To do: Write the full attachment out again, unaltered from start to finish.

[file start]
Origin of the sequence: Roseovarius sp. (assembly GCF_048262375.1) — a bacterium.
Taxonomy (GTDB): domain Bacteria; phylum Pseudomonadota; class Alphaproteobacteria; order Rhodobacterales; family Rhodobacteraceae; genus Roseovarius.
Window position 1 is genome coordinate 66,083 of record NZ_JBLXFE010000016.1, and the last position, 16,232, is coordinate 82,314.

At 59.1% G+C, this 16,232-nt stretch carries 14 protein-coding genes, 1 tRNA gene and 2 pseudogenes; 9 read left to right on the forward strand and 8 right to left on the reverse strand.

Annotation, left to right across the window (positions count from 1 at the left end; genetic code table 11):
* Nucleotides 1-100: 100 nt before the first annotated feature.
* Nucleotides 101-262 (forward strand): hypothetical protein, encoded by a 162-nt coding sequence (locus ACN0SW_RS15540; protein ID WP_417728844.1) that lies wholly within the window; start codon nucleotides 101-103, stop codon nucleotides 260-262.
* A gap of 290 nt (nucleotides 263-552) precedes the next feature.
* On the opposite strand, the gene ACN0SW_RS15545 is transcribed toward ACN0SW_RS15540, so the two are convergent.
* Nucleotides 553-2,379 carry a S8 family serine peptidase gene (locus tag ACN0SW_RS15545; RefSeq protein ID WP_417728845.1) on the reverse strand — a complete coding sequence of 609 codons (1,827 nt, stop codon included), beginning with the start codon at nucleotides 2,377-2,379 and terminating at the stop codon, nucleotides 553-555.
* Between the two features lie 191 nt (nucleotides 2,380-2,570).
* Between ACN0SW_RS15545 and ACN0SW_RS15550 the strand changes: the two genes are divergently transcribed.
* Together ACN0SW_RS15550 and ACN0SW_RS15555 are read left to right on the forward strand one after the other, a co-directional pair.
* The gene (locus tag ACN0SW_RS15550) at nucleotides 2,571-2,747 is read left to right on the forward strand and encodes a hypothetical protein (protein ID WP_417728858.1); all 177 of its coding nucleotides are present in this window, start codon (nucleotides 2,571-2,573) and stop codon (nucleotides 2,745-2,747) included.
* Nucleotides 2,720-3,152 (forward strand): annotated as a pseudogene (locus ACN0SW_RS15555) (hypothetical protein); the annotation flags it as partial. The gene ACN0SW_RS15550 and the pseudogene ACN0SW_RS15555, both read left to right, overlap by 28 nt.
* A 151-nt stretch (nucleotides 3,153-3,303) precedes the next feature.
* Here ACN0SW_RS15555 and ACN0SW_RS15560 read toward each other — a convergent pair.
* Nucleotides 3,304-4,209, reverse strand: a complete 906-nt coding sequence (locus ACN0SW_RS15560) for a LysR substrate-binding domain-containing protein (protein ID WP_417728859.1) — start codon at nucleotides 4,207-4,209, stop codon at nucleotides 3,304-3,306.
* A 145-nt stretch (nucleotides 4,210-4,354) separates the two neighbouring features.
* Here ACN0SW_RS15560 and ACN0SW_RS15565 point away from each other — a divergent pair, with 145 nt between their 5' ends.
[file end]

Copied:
Origin of the sequence: Roseovarius sp. (assembly GCF_048262375.1) — a bacterium.
Taxonomy (GTDB): domain Bacteria; phylum Pseudomonadota; class Alphaproteobacteria; order Rhodobacterales; family Rhodobacteraceae; genus Roseovarius.
Window position 1 is genome coordinate 66,083 of record NZ_JBLXFE010000016.1, and the last position, 16,232, is coordinate 82,314.

At 59.1% G+C, this 16,232-nt stretch carries 14 protein-coding genes, 1 tRNA gene and 2 pseudogenes; 9 read left to right on the forward strand and 8 right to left on the reverse strand.

Annotation, left to right across the window (positions count from 1 at the left end; genetic code table 11):
* Nucleotides 1-100: 100 nt before the first annotated feature.
* Nucleotides 101-262 (forward strand): hypothetical protein, encoded by a 162-nt coding sequence (locus ACN0SW_RS15540; protein ID WP_417728844.1) that lies wholly within the window; start codon nucleotides 101-103, stop codon nucleotides 260-262.
* A gap of 290 nt (nucleotides 263-552) precedes the next feature.
* On the opposite strand, the gene ACN0SW_RS15545 is transcribed toward ACN0SW_RS15540, so the two are convergent.
* Nucleotides 553-2,379 carry a S8 family serine peptidase gene (locus tag ACN0SW_RS15545; RefSeq protein ID WP_417728845.1) on the reverse strand — a complete coding sequence of 609 codons (1,827 nt, stop codon included), beginning with the start codon at nucleotides 2,377-2,379 and terminating at the stop codon, nucleotides 553-555.
* Between the two features lie 191 nt (nucleotides 2,380-2,570).
* Between ACN0SW_RS15545 and ACN0SW_RS15550 the strand changes: the two genes are divergently transcribed.
* Together ACN0SW_RS15550 and ACN0SW_RS15555 are read left to right on the forward strand one after the other, a co-directional pair.
* The gene (locus tag ACN0SW_RS15550) at nucleotides 2,571-2,747 is read left to right on the forward strand and encodes a hypothetical protein (protein ID WP_417728858.1); all 177 of its coding nucleotides are present in this window, start codon (nucleotides 2,571-2,573) and stop codon (nucleotides 2,745-2,747) included.
* Nucleotides 2,720-3,152 (forward strand): annotated as a pseudogene (locus ACN0SW_RS15555) (hypothetical protein); the annotation flags it as partial. The gene ACN0SW_RS15550 and the pseudogene ACN0SW_RS15555, both read left to right, overlap by 28 nt.
* A 151-nt stretch (nucleotides 3,153-3,303) precedes the next feature.
* Here ACN0SW_RS15555 and ACN0SW_RS15560 read toward each other — a convergent pair.
* Nucleotides 3,304-4,209, reverse strand: a complete 906-nt coding sequence (locus ACN0SW_RS15560) for a LysR substrate-binding domain-containing protein (protein ID WP_417728859.1) — start codon at nucleotides 4,207-4,209, stop codon at nucleotides 3,304-3,306.
* A 145-nt stretch (nucleotides 4,210-4,354) separates the two neighbouring features.
* Here ACN0SW_RS15560 and ACN0SW_RS15565 point away from each other — a divergent pair, with 145 nt between their 5' ends.